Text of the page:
Non-native TESOL job seekers in Australia should be valued for the diversity and intercultural learning they bring to education, new research shows.
Monash University researchers conducted the study to highlight the hurdles non-native English-speaking teachers (NNESTs) face when seeking teaching positions within the Australian TESOL (Teaching English to Speakers of Other Languages) sector.
Nashid Nigar, a dedicated PhD Candidate within Monash University’s Faculty of Education, researched the impact of employment experiences in Australia on the professional identities of non-native English-speaking teachers.
“We looked at their professional identity in an Australian context in relation to their lived experience over time since early childhood,” she said.
“Even though it was a qualitative study, it’s a very in-depth study and the methodology used was very idiosyncratic – we wanted to understand the deeper meaning of their identity, what they believed in themselves and how they’re recognised in an Australian context in terms of their professional identity.”
It was found that those teachers who migrated from abroad were faced with a high level of difficulty in finding employment in an English teaching job, taking months or even years to secure employment.
“More than half of those surveyed were experienced teachers who came to Australia, with eight of them also having undertaken their Initial Teacher Educations here in Australia.
“They were all English language teachers across three sectors in Australia, including Schools, TAFES and Universities.”
Seven out of eight teachers, after completing Initial Teacher Education training in Australia, shifted sectors due to unemployment in the school sector.
“Irrespective of sectors, their English language skills were not recognised, even though they were qualified in teaching English through their higher education institutions and had been speaking English proficiently since early childhood.”
Nigar’s research documented the many challenges non-native English-speaking teachers faced when applying for jobs and attending interviews and even in practice in Australia with participants citing barriers to employment were related to accent, linguistic background, qualifications and deficit views towards them.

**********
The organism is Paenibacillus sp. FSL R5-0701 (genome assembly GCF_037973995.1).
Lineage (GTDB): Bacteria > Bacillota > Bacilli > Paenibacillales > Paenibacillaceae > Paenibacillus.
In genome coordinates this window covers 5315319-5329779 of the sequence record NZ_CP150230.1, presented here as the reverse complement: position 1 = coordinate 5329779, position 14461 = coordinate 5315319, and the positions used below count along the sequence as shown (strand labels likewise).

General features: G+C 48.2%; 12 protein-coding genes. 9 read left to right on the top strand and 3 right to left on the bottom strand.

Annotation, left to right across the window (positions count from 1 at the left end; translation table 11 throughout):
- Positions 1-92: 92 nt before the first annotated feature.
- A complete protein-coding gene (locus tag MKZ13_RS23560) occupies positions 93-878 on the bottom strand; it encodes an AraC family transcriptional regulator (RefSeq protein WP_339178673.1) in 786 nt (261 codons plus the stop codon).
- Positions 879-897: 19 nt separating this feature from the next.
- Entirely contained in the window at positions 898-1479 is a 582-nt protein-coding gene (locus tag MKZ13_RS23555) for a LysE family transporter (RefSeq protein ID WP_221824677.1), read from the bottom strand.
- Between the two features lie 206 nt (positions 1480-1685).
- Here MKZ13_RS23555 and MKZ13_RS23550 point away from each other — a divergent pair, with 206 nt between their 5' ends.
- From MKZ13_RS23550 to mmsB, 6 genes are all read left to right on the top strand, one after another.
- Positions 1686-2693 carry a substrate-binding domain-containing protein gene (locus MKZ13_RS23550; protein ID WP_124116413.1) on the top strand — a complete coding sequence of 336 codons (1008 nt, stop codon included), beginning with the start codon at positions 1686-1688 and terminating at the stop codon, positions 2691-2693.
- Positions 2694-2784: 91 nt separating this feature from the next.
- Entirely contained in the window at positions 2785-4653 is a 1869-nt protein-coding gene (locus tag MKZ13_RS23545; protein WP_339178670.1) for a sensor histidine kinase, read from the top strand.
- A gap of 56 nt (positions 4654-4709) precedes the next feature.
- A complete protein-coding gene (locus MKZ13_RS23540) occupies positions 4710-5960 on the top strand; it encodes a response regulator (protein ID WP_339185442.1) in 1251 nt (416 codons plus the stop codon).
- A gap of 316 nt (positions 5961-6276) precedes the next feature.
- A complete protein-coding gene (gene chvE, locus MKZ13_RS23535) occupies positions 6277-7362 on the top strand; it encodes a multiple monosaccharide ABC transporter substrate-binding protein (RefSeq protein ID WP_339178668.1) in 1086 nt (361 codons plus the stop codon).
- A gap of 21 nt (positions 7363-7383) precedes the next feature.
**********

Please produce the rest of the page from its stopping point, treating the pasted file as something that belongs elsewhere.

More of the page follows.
“It is essential that people who are non-native be imagined differently when they are seeking TESOL employment in Australia. They should be viewed as bringing a whole lot of assets to an educational context, which enhances diversity and intercultural learning.
“Many of the teachers who were interviewed for this study, despite being qualified and meeting all their country-specific criteria, were not employed as teachers here in Australia – they were forced to move into different sectors.
The research also examined the psychological and emotional impacts on non-native English-speaking teachers. Those interviewed expressed feelings of self-consciousness about their non-native status and linguistic abilities, further exacerbated by the dominant discourse of native speakerism.
Nigar concludes “Given the superdiverse context of education in Australia, we need to appreciate the unique and valuable contributions non-native English-speaking teachers’ bring to the TESOL sector.
“This is important to develop ethical and intercultural teacher capabilities for inclusive education in Australia and beyond.
“Policy change is urgently needed to replace the narrow requirements for Standard Australian English (SAE) with a broader understanding of teaching English as a language of global communication.
“Policy change that recognises overseas experiences and qualifications on par with Australian credentials, will foster inclusivity and equity and broaden the diversity of educators in Australia.
The original version of this article appeared as a media release from Monash University.